Work is performed sequentially on each bushing. The spindles 42 are moved between work stations 30 by the manual initiation of the operator, using the foot pedal 25. Included on the spindle 42 is a magnetic slide member 43 used to maintain bushing work pieces on the spindle. The central shaft 38 and engaged spindle 42 are rotated upon engagement of a pinion gear 44 attached on the inner end 39 of the central shaft 38. This construction enables continuous rotation of each of the bushings or work pieces B while supported on the spindle 42. Such rotation is desirable in order to maintain any material applied to the surface of the work piece at the work station. Often, stopping the individual rotation of the work pieces results in material dripping from the bushing onto the work table, or in uneven coating of material on the surface of the work pieces. These disadvantages are avoided by such rotation.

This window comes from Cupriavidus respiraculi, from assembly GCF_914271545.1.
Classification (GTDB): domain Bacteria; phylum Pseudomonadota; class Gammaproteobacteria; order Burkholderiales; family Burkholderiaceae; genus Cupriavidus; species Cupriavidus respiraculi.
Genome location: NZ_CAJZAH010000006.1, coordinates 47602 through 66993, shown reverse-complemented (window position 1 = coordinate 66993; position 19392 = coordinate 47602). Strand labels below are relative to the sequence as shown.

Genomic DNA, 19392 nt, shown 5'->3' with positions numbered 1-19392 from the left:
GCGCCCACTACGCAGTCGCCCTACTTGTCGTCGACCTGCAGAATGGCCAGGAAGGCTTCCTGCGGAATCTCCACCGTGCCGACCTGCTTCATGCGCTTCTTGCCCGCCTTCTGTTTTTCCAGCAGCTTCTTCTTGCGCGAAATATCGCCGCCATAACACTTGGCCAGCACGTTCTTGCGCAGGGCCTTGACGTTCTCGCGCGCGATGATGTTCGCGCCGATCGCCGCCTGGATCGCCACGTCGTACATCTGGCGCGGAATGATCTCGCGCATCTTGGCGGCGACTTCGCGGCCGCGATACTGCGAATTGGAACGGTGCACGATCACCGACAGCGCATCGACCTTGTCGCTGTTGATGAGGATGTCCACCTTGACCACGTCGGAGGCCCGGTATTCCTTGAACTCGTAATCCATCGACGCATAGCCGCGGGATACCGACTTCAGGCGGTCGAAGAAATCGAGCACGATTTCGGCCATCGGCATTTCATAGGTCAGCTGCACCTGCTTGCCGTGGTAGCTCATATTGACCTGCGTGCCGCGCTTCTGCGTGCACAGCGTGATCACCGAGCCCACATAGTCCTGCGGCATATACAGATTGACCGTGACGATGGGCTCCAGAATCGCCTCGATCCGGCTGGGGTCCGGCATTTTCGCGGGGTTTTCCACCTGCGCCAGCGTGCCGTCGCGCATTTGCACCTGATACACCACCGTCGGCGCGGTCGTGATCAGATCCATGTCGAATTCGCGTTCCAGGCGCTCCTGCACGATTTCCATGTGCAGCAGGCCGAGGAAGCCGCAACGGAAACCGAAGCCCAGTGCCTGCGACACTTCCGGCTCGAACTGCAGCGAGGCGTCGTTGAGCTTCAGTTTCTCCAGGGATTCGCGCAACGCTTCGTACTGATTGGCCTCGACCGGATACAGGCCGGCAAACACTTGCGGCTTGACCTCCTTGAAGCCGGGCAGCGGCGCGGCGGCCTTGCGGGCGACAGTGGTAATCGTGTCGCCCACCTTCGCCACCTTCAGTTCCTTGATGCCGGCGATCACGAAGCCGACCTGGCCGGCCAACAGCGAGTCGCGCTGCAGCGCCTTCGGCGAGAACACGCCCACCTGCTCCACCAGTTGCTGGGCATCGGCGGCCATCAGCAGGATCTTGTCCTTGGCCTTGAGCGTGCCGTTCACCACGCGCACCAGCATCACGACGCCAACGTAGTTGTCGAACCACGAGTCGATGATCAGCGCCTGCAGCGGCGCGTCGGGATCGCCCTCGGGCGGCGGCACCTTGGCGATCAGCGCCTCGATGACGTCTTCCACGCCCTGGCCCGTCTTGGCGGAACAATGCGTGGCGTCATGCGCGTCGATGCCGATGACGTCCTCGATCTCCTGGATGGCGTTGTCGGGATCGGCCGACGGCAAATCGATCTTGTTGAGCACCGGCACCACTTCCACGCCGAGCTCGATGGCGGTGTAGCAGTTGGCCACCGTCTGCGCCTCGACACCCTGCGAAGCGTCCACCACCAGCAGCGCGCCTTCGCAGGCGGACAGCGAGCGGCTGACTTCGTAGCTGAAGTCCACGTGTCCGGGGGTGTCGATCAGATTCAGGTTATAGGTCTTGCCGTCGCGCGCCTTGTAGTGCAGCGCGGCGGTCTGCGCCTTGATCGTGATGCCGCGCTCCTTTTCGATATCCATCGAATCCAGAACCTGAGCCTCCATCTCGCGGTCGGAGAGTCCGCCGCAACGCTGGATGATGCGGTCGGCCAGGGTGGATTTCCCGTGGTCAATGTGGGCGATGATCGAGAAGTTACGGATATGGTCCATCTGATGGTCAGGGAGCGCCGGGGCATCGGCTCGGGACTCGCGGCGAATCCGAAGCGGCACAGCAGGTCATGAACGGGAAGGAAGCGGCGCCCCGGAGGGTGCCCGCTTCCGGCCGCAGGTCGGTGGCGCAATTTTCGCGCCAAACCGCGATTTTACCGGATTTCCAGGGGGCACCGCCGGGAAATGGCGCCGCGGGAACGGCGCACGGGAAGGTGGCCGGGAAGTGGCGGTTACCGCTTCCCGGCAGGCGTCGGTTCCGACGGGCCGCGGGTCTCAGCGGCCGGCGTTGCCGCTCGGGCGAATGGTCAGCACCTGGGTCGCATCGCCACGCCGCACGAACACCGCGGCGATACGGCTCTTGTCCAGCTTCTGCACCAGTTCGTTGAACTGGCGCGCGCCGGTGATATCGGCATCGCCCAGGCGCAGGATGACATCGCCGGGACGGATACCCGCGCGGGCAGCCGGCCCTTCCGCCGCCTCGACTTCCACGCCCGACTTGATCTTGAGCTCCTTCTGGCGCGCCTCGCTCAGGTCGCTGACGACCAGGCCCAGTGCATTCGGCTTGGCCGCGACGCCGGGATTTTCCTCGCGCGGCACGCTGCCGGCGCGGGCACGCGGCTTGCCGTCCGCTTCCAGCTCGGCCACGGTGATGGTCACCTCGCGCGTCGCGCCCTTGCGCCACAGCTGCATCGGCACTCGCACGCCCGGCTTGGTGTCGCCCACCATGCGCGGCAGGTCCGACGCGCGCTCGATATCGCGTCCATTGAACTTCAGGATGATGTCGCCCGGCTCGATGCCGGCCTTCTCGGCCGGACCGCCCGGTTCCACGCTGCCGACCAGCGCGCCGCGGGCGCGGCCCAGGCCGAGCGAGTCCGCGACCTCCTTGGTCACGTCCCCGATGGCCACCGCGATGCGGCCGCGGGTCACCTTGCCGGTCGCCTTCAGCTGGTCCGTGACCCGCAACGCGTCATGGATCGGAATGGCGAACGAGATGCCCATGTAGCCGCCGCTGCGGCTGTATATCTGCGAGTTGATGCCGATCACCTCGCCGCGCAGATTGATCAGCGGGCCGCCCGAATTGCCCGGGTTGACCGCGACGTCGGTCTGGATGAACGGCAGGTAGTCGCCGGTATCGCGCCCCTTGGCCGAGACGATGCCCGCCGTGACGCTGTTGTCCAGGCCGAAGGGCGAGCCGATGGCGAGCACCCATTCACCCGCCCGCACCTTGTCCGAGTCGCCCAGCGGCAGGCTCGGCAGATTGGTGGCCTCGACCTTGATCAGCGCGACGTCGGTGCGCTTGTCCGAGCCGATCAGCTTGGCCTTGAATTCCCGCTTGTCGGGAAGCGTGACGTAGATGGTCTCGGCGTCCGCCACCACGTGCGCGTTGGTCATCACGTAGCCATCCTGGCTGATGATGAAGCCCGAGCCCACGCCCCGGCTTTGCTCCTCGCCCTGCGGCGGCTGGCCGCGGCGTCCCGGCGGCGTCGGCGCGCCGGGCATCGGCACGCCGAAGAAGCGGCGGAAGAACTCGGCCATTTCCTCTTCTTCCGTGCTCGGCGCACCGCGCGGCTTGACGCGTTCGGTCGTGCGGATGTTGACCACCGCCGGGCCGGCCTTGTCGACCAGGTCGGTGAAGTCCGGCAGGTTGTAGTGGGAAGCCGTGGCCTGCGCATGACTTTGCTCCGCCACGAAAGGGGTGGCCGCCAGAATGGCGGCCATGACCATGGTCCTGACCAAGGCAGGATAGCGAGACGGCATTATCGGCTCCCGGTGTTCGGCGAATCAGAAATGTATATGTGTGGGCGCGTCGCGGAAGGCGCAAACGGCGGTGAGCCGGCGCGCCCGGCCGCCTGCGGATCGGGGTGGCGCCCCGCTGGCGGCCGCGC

The pinion gear 44 is driven by a rotary drive mechanism or drive train 45 which enables rotary operation of the system 10. As shown in FIG. 7, the drive train 45 is composed of a conventional AC fixed speed motor 46, which in the illustrated embodiment is a 1/3 HP explosion proof gear motor, coupled to a right angle gear reducer 48. The gear reducer 48 drives, via a series of sprocket gears and a roller chain 50, a continuous motion shaft 52 which runs from the lower support plate 28 through the upper support plate 26.